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What are “natural flavors” in beer and what are they used for?

Surely in your favorite beer store you have often caught the eye of a bottle with the words “brewed with natural flavors.” What does this mean?

In fact, it can mean almost anything. But do not think that this post is from the series “You Won’t Believe What They Add to Your Beer”

I became interested in natural flavors because of the growing popularity of “craft beer,” which flourishes by adding a variety of ingredients of this kind. Blue Moon, America’s most popular beer, also contains natural flavors, as well as the Leinenkugel line of shandy beer cocktails, which in 2013 became the fastest growing segment of the beer market.

However, not only large manufacturers add natural flavorings to beer – they can also be found in beer from Sam Adams, Shipyard, Rogue and many other US breweries.

So why use them? Because they greatly simplify the process.

Take, for example, the numerous walnut ales known for the various flavors of taste that malt gives them (toffee, caramel or toffee), as well as the pronounced nutty flavor. Why do brewers prefer natural flavors to nuts? Because nuts contain oils that have a negative effect on foam resistance, and the brewers, of course, do not like it. In addition, nuts can be quite expensive.

The same goes for the use of meat – as in beer with bacon. Animal fats contained in meat do not allow foam to stick for a long time and significantly increase the risk of foreign flavors.

That is why the taste of bacon is given to beer simply by using smoked malt. For example, Rogue uses smoked malt Briess Cherrywood and Weyermann Beechwood to add flavor to their Voodoo Maple Bacon Ale. At the same time, according to the brewers, they also add bacon smoked on apple chips to the drink.

Why is the term “natural flavoring” used? It can be assumed that in order to have a certain impact on the perception of the product by the consumer, while not violating any legislative rules for labeling. If you place the name of a certain taste in the very center of the label – for example, “lemonade” on Leinenkugel’s Summer Shandy – the consumer will have no doubt that he is buying. For a summer beer, this is logical.

But on the label of Blue Moon, the inscription “natural flavor” is placed on the side – probably MilerCoors wants customers to think about the variety of flavors, and not focus only on the citrus component.

On the other hand, if you write “citrus flavor” on the label, and the consumer does not feel it, he will obviously be dissatisfied.

But what exactly does the inscription “natural flavor” mean on the beer label? Here is an excerpt from the requirements of the Food and Drug Administration for the labeling of US food products:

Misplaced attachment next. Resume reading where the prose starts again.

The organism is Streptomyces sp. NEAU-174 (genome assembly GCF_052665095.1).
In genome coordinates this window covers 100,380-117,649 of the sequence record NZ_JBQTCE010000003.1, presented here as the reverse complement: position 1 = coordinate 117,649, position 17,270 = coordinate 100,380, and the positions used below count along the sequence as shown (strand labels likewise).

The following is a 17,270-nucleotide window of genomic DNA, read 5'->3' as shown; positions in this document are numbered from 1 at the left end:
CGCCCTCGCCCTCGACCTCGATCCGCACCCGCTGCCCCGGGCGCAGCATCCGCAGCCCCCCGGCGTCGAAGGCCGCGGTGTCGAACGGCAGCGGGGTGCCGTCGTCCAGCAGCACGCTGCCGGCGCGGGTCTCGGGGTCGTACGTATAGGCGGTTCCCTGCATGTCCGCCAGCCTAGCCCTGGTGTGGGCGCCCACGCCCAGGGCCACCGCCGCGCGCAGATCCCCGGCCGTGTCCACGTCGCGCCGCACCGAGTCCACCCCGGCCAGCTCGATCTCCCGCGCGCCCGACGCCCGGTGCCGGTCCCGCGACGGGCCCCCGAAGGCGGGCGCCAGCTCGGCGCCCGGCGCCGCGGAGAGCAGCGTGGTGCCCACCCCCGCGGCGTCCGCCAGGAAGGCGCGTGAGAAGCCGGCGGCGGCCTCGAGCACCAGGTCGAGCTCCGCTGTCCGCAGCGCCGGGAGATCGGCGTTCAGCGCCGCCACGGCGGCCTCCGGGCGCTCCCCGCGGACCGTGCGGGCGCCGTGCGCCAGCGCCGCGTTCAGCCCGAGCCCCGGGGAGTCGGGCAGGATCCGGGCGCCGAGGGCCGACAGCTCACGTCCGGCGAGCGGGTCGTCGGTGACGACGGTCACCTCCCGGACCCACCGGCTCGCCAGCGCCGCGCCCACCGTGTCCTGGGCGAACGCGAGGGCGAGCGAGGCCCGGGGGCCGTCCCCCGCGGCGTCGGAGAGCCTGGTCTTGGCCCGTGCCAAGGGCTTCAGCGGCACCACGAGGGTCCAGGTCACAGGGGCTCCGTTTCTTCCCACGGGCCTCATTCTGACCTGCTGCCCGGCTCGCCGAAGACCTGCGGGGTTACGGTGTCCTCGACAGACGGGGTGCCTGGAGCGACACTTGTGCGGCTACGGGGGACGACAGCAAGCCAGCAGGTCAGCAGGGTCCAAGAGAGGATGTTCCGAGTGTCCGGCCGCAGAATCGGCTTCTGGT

(3) The terms “natural flavoring” and “natural flavoring” refer to essential oils, oil resins, essences and extracts, protein hydrolyzate, distillate, or any products of calcination, heating, or enzymes, that contain flavoring components derived from spices, fruits, or fruit juice, vegetables or vegetable juice, food yeast, grass, bark, kidneys, roots, leaves or similar plant material, as well as meat, seafood, poultry, eggs, dairy products or their fermentation products, essentially Twain function of which in the composition of a food product is more flavor than nutritional. Natural flavors include natural essences and extracts obtained from plants specified in paragraphs. 182.10, 182.20, 182.40, 182.50 and in part 184 of this chapter, as well as substances specified in 172.510 of this chapter.

… and from the provisions of the US Government Printing Office on the Use of Natural Flavors in Beer and Related Labeling:

(b) The use of flavors and other non-alcoholic ingredients containing alcohol in beer production is permitted. Flavors and other non-alcoholic ingredients containing alcohol should account for no more than 49% of the total alcohol content of the finished product. For example, in a finished beer with an alcohol content of 5.0%, at least 2.55% by volume of the alcohol content should be provided by fermentation of the ingredients in the production process, and not more than 2.45% by volume of the alcohol by the addition of flavorings and other non-potable alcohol-containing ingredients. If the volumetric alcohol content in beer exceeds 6%, the addition of flavorings and other non-alcoholic ingredients containing alcohol should provide no more than 1.5% of the volumetric alcohol content.

I don’t think I have ever met a beer in which, in addition to malt or unmalted raw materials, food additives would be used to increase the alcohol content.

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